WASHINGTON, Sept. 10 -- The office of Sen. Charles E. Schumer, D-N.Y., issued the following news release:
U.S. Senator Charles E. Schumer today called on the Consumer Product Safety Commission (CPSC) to put forward regulations that result in child safety caps on the packaging of dishwashing and laundry detergent gel pods that are posing serious risks to young children. The gel pods, which are relatively new to the United States, are small in size and come in a variety of bright colors, making them attractive to children, who confuse them for candy. The gel pods, which contain a single dose of detergent, are particularly dangerous to young children because detergent is highly concentrated. Schumer also urged the companies to immediately consider offering these products with child-safe caps on their own.
Schumer was joined by Dr. Maida P. Galvez of the Mount Sinai School of Medicine; Dr. Tamara Kuittinen of Lenox Hill Hospital; Daniel Kass, Deputy Commissioner of NYC Department of Health and Mental Hygiene; and Chuck Bell of the Consumer's Union.
"These pods were supposed to make household chores easier, not tempt our children to swallow harmful chemicals," said Schumer. "The common sense solution to this problem is for manufacturers to make the product less colorful, and for them to use child safe caps on the dispensers. Child safe caps are commonly used on prescription drug bottles, and there is no reason in the world that those protections can't be used on another product that can be equally dangerous."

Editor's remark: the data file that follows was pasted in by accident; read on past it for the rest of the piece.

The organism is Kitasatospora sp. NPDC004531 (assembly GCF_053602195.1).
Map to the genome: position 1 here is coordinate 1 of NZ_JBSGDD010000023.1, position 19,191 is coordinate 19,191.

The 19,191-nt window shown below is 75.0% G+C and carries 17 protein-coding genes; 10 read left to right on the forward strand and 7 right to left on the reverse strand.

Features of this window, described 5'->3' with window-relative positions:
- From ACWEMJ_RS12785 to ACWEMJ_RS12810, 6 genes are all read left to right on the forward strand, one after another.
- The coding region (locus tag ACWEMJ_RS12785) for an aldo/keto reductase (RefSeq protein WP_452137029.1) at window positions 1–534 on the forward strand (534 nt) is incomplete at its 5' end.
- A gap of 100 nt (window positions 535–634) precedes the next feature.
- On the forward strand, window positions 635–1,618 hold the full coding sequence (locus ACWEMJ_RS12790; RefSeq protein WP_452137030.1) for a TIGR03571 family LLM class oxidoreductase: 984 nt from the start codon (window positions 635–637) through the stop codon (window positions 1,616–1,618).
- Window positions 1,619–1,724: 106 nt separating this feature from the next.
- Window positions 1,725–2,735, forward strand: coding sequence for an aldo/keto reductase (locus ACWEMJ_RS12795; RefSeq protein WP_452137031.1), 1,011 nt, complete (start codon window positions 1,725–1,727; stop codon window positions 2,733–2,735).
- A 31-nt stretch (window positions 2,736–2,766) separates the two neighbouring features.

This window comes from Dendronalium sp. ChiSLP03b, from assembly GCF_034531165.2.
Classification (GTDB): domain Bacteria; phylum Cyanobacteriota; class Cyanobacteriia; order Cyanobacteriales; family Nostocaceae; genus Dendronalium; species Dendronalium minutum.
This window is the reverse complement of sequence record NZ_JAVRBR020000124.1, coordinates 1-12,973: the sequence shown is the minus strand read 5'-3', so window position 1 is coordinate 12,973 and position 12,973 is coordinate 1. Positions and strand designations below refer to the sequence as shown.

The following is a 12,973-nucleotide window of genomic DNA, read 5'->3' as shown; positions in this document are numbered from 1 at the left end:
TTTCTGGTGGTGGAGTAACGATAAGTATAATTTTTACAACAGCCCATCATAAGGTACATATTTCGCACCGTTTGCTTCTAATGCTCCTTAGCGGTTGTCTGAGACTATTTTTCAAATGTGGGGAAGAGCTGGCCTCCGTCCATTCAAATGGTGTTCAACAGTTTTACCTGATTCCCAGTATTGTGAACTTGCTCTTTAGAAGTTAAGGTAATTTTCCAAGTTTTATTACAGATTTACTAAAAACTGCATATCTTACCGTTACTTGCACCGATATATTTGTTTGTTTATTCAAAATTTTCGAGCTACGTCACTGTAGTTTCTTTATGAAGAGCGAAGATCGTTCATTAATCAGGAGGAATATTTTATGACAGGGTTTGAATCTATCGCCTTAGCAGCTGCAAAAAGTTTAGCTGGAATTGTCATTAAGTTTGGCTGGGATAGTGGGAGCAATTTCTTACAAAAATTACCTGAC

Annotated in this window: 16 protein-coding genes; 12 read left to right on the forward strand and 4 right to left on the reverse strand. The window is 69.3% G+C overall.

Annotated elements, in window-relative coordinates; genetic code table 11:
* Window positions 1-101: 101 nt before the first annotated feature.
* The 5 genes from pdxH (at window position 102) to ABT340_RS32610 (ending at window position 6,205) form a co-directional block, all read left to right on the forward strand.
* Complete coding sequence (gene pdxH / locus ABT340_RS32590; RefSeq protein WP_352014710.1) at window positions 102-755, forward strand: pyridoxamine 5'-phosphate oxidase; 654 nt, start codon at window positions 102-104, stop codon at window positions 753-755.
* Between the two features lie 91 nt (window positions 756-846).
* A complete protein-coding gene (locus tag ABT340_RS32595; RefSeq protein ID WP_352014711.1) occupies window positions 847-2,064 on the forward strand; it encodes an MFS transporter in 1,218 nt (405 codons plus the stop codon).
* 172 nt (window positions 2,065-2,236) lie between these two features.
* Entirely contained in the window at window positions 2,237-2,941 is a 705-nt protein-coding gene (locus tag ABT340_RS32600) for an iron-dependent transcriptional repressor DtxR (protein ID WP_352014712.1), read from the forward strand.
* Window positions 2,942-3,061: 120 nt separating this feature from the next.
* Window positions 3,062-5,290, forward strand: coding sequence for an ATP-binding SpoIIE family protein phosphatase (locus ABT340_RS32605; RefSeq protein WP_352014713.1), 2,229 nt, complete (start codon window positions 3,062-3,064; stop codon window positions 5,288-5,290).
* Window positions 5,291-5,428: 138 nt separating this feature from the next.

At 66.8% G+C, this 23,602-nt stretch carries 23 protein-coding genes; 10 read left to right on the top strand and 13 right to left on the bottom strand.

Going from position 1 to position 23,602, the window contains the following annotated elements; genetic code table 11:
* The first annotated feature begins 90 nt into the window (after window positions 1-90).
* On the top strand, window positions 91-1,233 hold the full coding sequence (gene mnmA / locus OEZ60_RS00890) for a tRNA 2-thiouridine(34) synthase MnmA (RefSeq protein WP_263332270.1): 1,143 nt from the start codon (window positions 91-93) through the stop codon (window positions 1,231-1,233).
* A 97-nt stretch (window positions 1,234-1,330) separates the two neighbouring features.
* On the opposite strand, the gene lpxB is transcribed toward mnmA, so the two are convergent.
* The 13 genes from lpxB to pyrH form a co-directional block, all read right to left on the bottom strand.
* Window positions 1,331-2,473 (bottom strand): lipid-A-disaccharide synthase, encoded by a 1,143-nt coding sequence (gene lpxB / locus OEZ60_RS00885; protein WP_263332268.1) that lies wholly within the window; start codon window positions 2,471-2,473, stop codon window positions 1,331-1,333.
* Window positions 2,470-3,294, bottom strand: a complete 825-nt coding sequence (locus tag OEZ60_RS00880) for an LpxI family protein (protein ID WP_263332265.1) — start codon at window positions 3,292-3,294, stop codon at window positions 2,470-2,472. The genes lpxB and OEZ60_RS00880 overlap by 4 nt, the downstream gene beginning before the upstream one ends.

The problem of children consuming these pods, meant for the washing machines or dishwashers, is growing as the products gain popularity in the United States, and the symptoms are severe. The effects of ingesting gel pods include vomiting, dizziness, drowsiness, trouble breathing, and a number of children have been hospitalized.
According to the Consumer Products Safety Commission, these packets pose more serious problems when ingested than liquid or powder detergent. Young children can suffer from serious eye damage when the gel pod bursts open and eleven children have been placed on ventilators.
Editor's Note: See related article "P&G adding child-resistant closure to Tide Pods packaging."